The hits just keep on comin’ for Countrywide, don’t they?
A group of appraisers in Idaho filed a class-action lawsuit Thursday against Countrywide Financial Corp. – Now, Bank of America Corp…, after its recent acquisition – claiming the company used “strong-arming tactics to intimidate appraisers to generate reports in line with Countrywide’s business objectives.”
The suit alleged Countrywide used improper appraisal techniques that benefited the lender and punished those who did not participate by blacklisting individuals and companies; in turn, causing “substantial damage to thousands of appraisers,” in addition to distorting real estate prices.
“The integrity of real estate appraisals is more important than ever and time and time again Countrywide is showing its customers and partners that it only cares about profits and market control,” said Steve Berman, managing partner at Hagens Berman Sobol Shapiro, the firm representing the appraisers. “The bottom line is our nation’s at a breaking point where we can’t take anymore corporate dishonesty in the home market…”
According to Berman, if appraisers don’t “play ball” with Countrywide by producing a report affirming the appraisal value Countrywide expects, they’re blacklisted. The suit alleged, as of Aug. 28, 2008, more than 2,000 appraisers appeared on “the list.”
The claim stated that any appraisal submitted to Countrywide from a blacklisted appraiser was automatically sent to LandSafe, who can render an appraisal “unusable” if it doesn’t fall within Countrywide’s guidelines. The claim called LandSafe a “captive puppet” of Countrywide, enabling their unethical business practices.
And according to the complaint, Countrywide has been using the blacklist practice for more than four years.
The complaint states the plaintiff, Capitol West Appraisers, refused to succumb to Countrywide’s alleged pressure — as a result, the company was placed on the list.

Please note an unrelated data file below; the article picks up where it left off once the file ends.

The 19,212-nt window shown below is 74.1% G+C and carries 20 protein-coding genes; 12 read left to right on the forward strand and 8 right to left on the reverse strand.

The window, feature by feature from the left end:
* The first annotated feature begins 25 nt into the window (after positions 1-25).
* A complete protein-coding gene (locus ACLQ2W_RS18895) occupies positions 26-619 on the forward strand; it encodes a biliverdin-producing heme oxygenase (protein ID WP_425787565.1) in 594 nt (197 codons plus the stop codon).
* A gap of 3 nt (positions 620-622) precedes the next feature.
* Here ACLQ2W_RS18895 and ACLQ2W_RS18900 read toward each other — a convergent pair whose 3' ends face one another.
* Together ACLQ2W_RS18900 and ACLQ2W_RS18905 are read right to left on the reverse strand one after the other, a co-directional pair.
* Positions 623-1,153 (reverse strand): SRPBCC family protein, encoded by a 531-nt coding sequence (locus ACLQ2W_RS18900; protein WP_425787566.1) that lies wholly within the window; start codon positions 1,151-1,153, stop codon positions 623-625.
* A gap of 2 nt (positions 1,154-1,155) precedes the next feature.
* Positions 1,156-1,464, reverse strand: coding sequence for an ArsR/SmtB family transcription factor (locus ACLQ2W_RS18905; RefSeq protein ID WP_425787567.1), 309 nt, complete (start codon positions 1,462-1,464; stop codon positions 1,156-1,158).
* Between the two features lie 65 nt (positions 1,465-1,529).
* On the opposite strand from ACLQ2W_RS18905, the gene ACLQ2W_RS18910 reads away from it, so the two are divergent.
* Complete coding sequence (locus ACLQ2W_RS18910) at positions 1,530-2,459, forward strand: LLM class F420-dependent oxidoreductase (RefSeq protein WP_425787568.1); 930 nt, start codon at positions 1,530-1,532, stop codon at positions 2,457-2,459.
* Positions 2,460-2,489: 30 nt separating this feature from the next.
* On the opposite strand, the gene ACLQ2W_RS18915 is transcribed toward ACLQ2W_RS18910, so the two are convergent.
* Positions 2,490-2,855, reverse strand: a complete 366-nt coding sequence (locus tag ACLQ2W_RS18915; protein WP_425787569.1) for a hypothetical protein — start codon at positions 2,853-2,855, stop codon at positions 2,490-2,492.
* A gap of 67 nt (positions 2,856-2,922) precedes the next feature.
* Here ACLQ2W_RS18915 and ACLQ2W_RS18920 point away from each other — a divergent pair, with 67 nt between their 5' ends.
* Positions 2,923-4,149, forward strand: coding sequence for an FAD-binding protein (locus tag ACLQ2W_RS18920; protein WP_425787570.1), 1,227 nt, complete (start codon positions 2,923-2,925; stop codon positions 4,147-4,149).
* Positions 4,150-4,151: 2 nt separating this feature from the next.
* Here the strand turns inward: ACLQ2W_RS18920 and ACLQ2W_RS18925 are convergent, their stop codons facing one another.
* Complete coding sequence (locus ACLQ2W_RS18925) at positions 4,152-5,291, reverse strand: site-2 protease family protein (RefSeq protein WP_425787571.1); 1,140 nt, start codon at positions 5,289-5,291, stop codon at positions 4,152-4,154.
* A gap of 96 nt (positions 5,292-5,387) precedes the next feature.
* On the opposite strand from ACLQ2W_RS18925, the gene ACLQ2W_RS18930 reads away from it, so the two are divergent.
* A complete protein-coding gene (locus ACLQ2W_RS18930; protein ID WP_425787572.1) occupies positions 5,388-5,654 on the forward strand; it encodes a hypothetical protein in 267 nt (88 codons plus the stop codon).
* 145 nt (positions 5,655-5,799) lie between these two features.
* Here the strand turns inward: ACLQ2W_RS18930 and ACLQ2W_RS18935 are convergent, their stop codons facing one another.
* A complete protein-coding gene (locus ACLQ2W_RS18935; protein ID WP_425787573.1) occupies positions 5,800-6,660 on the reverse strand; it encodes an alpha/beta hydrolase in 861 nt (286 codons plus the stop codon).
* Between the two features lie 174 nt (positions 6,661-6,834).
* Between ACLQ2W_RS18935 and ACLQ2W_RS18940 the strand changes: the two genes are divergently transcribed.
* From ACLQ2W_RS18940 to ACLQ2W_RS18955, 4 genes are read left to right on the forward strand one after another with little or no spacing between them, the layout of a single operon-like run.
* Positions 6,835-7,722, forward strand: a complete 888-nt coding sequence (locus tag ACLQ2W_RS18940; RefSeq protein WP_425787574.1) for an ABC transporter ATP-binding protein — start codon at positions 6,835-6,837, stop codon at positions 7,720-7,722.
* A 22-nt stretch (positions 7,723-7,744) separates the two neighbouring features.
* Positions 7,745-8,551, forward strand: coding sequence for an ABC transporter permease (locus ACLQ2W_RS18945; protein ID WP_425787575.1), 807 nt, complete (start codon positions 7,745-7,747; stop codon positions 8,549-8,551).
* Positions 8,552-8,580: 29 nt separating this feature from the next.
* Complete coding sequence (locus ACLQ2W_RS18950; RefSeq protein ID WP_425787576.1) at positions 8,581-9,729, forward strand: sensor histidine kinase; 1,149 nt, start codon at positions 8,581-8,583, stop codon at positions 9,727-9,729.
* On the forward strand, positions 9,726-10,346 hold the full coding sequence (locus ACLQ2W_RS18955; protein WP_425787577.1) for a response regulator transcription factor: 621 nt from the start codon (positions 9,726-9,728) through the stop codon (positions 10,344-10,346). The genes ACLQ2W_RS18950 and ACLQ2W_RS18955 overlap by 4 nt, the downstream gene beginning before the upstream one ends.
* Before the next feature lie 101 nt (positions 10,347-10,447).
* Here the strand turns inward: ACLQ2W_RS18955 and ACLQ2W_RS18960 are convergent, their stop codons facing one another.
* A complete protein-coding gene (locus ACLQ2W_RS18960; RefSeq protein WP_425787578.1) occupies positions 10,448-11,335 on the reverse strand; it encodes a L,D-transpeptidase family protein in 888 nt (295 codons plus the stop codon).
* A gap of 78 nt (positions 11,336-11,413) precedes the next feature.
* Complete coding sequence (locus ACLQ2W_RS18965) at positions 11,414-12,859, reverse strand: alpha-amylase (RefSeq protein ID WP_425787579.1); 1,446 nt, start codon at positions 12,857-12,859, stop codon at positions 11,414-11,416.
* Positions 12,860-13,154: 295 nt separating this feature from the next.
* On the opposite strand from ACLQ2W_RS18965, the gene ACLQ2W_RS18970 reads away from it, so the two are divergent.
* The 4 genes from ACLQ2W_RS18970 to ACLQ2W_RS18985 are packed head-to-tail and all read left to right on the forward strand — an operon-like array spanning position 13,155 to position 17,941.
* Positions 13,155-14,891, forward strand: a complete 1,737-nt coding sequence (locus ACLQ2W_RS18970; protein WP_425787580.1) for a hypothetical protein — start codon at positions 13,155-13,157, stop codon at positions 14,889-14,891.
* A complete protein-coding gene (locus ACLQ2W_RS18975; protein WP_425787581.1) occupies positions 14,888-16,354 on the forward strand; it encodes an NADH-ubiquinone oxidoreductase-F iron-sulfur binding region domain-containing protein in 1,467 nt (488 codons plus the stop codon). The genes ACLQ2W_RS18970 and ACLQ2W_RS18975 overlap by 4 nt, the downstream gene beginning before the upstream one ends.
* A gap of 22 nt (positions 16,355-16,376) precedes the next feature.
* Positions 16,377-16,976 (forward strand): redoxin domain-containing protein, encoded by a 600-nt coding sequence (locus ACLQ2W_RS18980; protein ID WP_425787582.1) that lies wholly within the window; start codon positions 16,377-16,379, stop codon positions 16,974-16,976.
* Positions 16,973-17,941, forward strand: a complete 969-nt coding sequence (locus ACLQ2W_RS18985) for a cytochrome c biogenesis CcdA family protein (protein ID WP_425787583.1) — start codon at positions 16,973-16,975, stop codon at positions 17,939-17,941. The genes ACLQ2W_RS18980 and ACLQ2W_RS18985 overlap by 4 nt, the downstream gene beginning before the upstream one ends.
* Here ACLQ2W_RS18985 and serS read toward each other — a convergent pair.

The allegations are reminiscent of those made by appraiser Jennifer Wertz settled against Wamu not long ago, which also alleged blacklisting by another major mortgage lender when an outside appraiser (Wertz) refused to “play ball” with the lender’s (Wamu’s) desire for whatever appraised value supported the loan it wanted to make, “fair market value” be damned. With what happened subsequently to Wamu, I’d say Jennifer settled her lawsuit at a prime time, notwithstanding snide remarks by some appraisers that she “took the money and ran.” If she did, “good on her.” We also discussed a lawsuit filed last January in Houston by a former employee of a Countrywide unit, who alleged that he’d been fired for blowing the whistle on Countrywide’s alleged practice of pressuring outside appraisers to inflate appraised values. None of this was news to outside appraisers.
New York Attorney General Andrew Cuomo negotiated a Home Valuation Protection Program and Cooperation Agreement with OFHEO, Fannie Mae, and Freddie Mac, in accordance with which a Valuation Code of Conduct was to take effect January 1, 2009. According to Appraisal Scoop.com, the adoption date has been pushed off one to three months. The HVCC was supposed to stop these types of abuses. Insiders have their doubts. Others predict it may spell the end of the independent real estate appraiser.
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